Always Starting Over

Photo by Christian Joudrey on Unsplash

I know a post about fresh starts during the first week of spring is a cliche, but sometimes we need to embrace the cliche if it fits. And honestly, I’m doing a little wishful thinking and hoping I can manifest some spring beauty in my life by writing about it. February was another lost month to meds that didn’t work and a personal life that continues to be a reigniting Dumpster fire.

Not only were my current meds still making me sick, I found myself in a deep depression almost every night and sometimes for multiple days in a row. It was not great. I think we might have found a mix that works by adding an antidepressant for the first time. Well, the first time in a while at least. Back around 2001 I started on an antidepressant that did seem to make a difference in my mood, but didn’t do crap for the rest of my noise-addled brain, so after a few years I stopped taking it.

But I saw two things recently that should been reminders of my biggest failures, but I’m going to choose to see them as prompts for the next new beginning in my life. First, I saw that the new guy working the co-author gig I lost has his first book coming out as the solo author, which was a massive gut punch because that was what my dream scenario had been.

I still have a lot of feelings about that whole gig I’ll be working out with my therapist(s) for years to come, but this one time at least I want to focus on a positive aspect of it rather than a negative: I’m writing my own stuff in my own voice rather than molding myself to another author’s voice and style. And I really need to embrace this because I do have my own voice and my own style and too often over the last decade or so I lost track of the and kept trying to be someone I’m not.

Which brings us to the second gut punch that I’m choosing to look at positively. The publisher of my first two novels is going out of business, and it also marks almost 10 years since my first book came out. Ten years. And I’ve only published two novels since then, one of which is kind of crap that I wish I had kept in the trunk. I haven’t finished a novel of my own in more than eight years. So there’s a lot of work that needs to be done to revive my career, but I feel like that publisher closing also closes the chapter on my attempt to be a noir writer. It was never a natural fit for me, but I was more concerned with being respected and being seen and “important” or “serious” that I forgot to have any fun. And fun is what I’m in this for.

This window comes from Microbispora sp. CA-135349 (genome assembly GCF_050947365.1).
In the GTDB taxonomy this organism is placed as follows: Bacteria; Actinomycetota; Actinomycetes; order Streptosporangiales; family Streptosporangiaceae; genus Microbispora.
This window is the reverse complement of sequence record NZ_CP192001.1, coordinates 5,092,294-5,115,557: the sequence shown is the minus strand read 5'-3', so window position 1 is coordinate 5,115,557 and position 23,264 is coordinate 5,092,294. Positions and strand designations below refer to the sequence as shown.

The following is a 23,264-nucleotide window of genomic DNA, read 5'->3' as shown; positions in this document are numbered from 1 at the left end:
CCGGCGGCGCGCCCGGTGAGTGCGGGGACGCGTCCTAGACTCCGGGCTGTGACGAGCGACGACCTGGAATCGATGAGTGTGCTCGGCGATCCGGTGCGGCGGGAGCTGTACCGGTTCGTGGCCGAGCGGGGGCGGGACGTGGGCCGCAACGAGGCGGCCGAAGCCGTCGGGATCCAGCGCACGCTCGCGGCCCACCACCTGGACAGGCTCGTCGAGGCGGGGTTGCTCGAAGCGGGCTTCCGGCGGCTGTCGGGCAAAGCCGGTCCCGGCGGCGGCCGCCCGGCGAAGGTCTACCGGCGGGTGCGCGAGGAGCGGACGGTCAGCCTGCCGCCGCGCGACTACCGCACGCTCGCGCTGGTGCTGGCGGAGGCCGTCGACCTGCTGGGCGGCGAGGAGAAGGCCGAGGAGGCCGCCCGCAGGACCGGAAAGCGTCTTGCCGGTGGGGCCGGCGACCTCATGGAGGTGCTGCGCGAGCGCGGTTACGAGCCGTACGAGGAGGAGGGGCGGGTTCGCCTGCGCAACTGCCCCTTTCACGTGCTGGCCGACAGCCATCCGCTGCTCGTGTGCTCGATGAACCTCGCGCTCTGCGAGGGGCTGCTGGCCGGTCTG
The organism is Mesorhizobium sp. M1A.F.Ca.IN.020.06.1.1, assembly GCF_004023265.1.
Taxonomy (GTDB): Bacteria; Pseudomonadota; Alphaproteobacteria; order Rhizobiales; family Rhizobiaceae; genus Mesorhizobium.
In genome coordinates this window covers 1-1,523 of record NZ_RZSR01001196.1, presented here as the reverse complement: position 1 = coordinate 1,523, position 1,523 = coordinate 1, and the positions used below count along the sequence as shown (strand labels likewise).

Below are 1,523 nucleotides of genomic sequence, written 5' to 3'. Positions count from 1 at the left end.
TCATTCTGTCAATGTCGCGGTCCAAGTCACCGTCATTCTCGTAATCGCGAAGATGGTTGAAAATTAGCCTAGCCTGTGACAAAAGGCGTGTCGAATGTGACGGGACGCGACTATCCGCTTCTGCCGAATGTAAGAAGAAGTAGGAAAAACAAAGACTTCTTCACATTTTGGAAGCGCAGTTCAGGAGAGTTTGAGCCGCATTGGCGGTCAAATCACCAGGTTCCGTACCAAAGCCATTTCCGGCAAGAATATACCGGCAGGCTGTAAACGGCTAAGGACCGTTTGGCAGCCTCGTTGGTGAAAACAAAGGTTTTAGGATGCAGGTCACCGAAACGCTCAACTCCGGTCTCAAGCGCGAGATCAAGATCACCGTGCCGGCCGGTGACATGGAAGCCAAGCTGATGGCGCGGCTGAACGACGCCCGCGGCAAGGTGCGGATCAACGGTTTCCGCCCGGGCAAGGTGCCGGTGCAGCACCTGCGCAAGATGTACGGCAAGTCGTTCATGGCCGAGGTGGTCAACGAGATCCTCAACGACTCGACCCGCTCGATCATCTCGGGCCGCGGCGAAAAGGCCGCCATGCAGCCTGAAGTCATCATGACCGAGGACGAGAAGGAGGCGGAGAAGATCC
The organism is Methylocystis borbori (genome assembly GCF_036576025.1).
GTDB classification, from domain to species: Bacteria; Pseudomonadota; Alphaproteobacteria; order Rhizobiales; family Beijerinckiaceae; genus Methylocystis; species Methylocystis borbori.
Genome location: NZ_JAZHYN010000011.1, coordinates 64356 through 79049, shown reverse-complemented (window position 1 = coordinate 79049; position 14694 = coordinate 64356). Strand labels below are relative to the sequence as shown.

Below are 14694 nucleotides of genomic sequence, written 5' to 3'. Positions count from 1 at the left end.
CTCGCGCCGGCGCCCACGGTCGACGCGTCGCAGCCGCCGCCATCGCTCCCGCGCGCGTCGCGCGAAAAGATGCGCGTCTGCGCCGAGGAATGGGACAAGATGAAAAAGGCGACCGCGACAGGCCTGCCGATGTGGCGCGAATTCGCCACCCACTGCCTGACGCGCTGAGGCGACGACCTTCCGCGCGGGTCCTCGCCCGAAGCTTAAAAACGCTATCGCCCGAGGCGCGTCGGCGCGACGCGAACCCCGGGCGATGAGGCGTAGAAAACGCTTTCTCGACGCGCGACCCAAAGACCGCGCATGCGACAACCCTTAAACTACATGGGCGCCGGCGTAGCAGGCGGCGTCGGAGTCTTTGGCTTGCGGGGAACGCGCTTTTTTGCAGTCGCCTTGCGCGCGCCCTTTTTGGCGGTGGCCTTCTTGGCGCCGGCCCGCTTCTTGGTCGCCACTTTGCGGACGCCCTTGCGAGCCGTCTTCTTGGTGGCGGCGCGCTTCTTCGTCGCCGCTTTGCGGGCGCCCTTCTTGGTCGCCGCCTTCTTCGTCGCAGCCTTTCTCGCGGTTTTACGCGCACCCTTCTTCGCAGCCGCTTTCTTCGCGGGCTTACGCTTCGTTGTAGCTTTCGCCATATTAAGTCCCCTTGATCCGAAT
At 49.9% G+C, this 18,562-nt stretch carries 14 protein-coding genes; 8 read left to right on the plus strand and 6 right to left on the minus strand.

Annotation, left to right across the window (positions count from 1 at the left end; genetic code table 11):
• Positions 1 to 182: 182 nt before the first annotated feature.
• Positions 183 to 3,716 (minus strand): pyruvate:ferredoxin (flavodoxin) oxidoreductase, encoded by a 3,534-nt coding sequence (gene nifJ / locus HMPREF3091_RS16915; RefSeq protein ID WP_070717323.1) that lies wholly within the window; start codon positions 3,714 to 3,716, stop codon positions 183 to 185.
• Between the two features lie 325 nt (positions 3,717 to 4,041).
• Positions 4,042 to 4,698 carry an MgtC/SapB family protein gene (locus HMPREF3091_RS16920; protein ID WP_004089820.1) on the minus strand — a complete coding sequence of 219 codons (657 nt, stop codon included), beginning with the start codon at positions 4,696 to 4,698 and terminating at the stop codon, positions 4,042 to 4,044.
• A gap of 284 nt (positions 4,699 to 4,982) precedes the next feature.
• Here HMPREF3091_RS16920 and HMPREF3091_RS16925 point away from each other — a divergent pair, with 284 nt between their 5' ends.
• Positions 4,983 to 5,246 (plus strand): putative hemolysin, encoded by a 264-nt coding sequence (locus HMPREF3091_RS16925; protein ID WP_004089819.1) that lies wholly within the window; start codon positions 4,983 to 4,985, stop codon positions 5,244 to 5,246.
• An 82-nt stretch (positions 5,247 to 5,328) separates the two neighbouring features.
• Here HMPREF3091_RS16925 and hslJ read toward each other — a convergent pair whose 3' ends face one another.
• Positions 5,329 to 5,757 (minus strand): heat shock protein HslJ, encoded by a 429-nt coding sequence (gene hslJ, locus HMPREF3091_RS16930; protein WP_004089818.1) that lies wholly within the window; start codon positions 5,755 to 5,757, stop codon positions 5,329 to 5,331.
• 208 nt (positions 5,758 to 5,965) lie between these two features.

Starting over again is exhausting, but I’m genuinely looking forward to this new era of my life where I’m freeing myself to be the writer I should have been a decade ago. I’m writing fun puzzle mysteries and romantic comedies and having a blast. My plotting skills have leveled up substantially since I first took a crack at a novel and the new meds and new coping skills keep me from panicking when something doesn’t work and give me the focus and patience to dig through the mess of a manuscript and fix the issue.

This is the first book I’ve started with a really strong foundation and I’ve been updating that detailed synopsis as I go along. I also go back when I can’t move forward and make sure once again that the foundation in the first half of the book is solid enough to support the second half. That’s what I’ve been working on the last few days. I’ve been outlining all of the chapters to see where all of the clues and suspects are (FYI: there’s not enough of either yet) and make sure that the backstory is coming out organically. I’ve also been working on a timeline of all of the events in chronological order, so I can make sure I’ve got everything buttoned up by the end.

I used to just plow forward on a draft until I was finished and that always made me so miserable. I got to the point where I dreaded getting to the end of a book because I knew I had a page one rewrite ahead of me and all of the work I’d just done felt like a waste. No longer though, by the time this draft is done it will have been revised quite a bit.

I hope spring is finding you with a fresh beginning creatively, personally, or both if you need it. Failure sucks and it can be very hard to get over and move on from. But I know first hand that if you don’t look for these opportunities to learn and be inspired by failure rather than just wallowing in it, you’re only going to create regret and resentment and grief. This world already has plenty of that, it doesn’t need us creating any more.